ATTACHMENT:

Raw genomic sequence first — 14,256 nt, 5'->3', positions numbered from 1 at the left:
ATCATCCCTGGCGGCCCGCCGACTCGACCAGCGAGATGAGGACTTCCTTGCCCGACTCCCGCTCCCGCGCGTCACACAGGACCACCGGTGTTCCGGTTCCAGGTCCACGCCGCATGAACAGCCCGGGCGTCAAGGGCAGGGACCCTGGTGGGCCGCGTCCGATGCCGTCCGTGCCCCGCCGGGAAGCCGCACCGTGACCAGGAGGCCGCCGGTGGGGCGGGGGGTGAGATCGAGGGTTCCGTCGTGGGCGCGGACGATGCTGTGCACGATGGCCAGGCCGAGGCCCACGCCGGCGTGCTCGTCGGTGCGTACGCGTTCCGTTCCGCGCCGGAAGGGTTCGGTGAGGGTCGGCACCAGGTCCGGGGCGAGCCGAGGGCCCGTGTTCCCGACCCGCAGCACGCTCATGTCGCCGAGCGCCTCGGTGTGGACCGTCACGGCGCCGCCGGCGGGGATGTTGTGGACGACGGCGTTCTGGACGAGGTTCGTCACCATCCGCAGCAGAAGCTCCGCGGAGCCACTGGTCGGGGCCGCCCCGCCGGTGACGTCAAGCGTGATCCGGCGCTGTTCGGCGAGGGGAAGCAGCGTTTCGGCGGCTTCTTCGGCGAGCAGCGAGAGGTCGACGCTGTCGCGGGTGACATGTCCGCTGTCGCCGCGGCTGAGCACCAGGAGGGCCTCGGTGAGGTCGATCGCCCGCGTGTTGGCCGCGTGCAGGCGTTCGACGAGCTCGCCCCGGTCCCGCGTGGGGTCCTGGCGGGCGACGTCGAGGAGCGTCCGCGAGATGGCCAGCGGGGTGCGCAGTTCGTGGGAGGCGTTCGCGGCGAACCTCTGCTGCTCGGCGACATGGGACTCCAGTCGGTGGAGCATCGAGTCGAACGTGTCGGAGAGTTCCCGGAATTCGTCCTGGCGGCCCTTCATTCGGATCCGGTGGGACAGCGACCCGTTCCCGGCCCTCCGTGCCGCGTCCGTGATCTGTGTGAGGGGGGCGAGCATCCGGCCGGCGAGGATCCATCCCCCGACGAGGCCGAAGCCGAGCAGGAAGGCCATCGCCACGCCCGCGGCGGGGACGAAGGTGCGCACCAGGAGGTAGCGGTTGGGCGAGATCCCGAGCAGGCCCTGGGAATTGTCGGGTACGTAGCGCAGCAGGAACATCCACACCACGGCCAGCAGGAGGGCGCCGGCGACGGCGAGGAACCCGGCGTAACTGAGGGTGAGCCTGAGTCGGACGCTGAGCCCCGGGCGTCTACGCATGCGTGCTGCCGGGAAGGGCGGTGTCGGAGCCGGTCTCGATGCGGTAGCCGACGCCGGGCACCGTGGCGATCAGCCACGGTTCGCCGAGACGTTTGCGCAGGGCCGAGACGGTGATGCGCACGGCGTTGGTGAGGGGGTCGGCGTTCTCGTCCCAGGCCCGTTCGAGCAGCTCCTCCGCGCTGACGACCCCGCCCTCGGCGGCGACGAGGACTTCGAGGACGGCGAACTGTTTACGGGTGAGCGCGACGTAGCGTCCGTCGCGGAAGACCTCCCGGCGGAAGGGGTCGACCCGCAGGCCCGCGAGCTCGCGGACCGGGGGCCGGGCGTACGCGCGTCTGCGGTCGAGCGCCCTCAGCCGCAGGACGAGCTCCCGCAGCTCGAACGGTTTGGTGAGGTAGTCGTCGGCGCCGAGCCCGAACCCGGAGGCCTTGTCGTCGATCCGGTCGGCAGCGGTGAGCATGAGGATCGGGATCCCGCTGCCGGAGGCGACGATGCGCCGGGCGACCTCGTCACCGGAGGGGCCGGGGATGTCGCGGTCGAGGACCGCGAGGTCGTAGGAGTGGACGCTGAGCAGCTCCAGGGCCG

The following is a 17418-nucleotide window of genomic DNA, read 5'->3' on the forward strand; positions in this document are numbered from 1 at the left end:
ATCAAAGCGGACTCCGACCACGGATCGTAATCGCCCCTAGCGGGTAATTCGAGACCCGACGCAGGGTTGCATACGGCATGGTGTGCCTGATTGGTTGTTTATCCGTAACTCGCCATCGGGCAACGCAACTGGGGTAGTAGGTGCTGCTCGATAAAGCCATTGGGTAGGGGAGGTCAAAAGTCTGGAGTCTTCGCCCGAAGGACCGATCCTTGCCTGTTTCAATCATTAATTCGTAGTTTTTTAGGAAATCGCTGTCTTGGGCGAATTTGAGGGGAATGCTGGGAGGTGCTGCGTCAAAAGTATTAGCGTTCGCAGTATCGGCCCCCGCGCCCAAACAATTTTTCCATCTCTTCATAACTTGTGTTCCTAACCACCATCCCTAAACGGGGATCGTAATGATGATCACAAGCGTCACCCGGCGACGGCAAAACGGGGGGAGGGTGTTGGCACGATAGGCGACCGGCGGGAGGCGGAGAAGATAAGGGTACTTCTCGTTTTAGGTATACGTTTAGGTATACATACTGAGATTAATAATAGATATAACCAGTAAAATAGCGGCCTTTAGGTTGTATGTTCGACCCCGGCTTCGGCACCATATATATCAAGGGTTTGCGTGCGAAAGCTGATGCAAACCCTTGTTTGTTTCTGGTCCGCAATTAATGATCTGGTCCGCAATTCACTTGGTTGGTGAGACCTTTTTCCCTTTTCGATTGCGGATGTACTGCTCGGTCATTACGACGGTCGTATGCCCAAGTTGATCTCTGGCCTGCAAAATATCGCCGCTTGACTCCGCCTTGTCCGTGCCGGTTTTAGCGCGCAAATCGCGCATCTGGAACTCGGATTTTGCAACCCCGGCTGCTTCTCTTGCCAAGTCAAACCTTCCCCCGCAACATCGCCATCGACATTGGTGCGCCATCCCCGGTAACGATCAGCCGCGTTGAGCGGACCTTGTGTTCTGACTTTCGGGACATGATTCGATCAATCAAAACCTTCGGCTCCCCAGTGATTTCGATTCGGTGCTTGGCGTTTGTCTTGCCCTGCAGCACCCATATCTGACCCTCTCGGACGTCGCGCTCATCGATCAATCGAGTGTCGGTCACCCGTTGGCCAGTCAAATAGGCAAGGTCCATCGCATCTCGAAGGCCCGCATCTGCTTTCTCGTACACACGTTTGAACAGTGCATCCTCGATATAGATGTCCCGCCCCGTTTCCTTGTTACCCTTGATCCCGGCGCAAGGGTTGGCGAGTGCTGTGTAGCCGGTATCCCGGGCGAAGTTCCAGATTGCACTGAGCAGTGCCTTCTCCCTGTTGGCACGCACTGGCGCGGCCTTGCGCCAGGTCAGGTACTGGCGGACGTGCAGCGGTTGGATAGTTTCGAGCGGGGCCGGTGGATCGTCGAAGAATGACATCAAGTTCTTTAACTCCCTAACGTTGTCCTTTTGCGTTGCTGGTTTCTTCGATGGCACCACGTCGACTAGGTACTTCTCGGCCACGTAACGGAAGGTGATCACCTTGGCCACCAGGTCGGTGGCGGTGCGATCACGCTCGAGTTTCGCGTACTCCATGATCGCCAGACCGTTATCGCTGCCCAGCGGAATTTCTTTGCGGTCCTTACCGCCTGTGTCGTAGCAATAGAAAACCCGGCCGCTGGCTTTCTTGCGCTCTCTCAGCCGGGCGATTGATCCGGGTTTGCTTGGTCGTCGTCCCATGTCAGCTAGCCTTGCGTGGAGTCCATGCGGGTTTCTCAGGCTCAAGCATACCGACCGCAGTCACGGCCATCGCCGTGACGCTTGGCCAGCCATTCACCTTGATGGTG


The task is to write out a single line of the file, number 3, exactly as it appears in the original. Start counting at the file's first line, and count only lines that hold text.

The following is a 17418-nucleotide window of genomic DNA, read 5'->3' on the forward strand; positions in this document are numbered from 1 at the left end: